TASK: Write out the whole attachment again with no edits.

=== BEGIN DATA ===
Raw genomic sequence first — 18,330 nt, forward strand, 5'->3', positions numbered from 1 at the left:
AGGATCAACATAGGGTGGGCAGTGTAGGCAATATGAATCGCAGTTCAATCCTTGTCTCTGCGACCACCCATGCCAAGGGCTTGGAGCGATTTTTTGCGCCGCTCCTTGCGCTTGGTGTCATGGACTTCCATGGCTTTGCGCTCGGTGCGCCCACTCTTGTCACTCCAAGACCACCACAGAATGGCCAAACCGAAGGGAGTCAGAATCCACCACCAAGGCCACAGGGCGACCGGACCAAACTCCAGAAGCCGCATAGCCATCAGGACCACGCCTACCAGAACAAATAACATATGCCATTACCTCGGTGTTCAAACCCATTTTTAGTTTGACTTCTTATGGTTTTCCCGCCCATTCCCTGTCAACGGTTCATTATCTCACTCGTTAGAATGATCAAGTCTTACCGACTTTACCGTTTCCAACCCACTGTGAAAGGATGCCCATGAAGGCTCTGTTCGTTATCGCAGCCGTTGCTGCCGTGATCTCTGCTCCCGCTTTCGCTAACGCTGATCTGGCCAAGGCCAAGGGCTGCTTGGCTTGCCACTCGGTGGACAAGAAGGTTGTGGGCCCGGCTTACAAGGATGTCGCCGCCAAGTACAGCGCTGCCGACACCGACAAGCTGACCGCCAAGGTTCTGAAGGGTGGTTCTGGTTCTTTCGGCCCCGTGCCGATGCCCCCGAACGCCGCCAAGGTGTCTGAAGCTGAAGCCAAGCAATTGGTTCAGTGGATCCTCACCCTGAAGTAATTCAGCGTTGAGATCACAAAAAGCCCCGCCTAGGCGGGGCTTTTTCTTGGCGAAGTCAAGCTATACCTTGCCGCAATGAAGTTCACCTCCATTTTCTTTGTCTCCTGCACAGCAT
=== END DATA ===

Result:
Raw genomic sequence first — 18,330 nt, forward strand, 5'->3', positions numbered from 1 at the left:
AGGATCAACATAGGGTGGGCAGTGTAGGCAATATGAATCGCAGTTCAATCCTTGTCTCTGCGACCACCCATGCCAAGGGCTTGGAGCGATTTTTTGCGCCGCTCCTTGCGCTTGGTGTCATGGACTTCCATGGCTTTGCGCTCGGTGCGCCCACTCTTGTCACTCCAAGACCACCACAGAATGGCCAAACCGAAGGGAGTCAGAATCCACCACCAAGGCCACAGGGCGACCGGACCAAACTCCAGAAGCCGCATAGCCATCAGGACCACGCCTACCAGAACAAATAACATATGCCATTACCTCGGTGTTCAAACCCATTTTTAGTTTGACTTCTTATGGTTTTCCCGCCCATTCCCTGTCAACGGTTCATTATCTCACTCGTTAGAATGATCAAGTCTTACCGACTTTACCGTTTCCAACCCACTGTGAAAGGATGCCCATGAAGGCTCTGTTCGTTATCGCAGCCGTTGCTGCCGTGATCTCTGCTCCCGCTTTCGCTAACGCTGATCTGGCCAAGGCCAAGGGCTGCTTGGCTTGCCACTCGGTGGACAAGAAGGTTGTGGGCCCGGCTTACAAGGATGTCGCCGCCAAGTACAGCGCTGCCGACACCGACAAGCTGACCGCCAAGGTTCTGAAGGGTGGTTCTGGTTCTTTCGGCCCCGTGCCGATGCCCCCGAACGCCGCCAAGGTGTCTGAAGCTGAAGCCAAGCAATTGGTTCAGTGGATCCTCACCCTGAAGTAATTCAGCGTTGAGATCACAAAAAGCCCCGCCTAGGCGGGGCTTTTTCTTGGCGAAGTCAAGCTATACCTTGCCGCAATGAAGTTCACCTCCATTTTCTTTGTCTCCTGCACAGCAT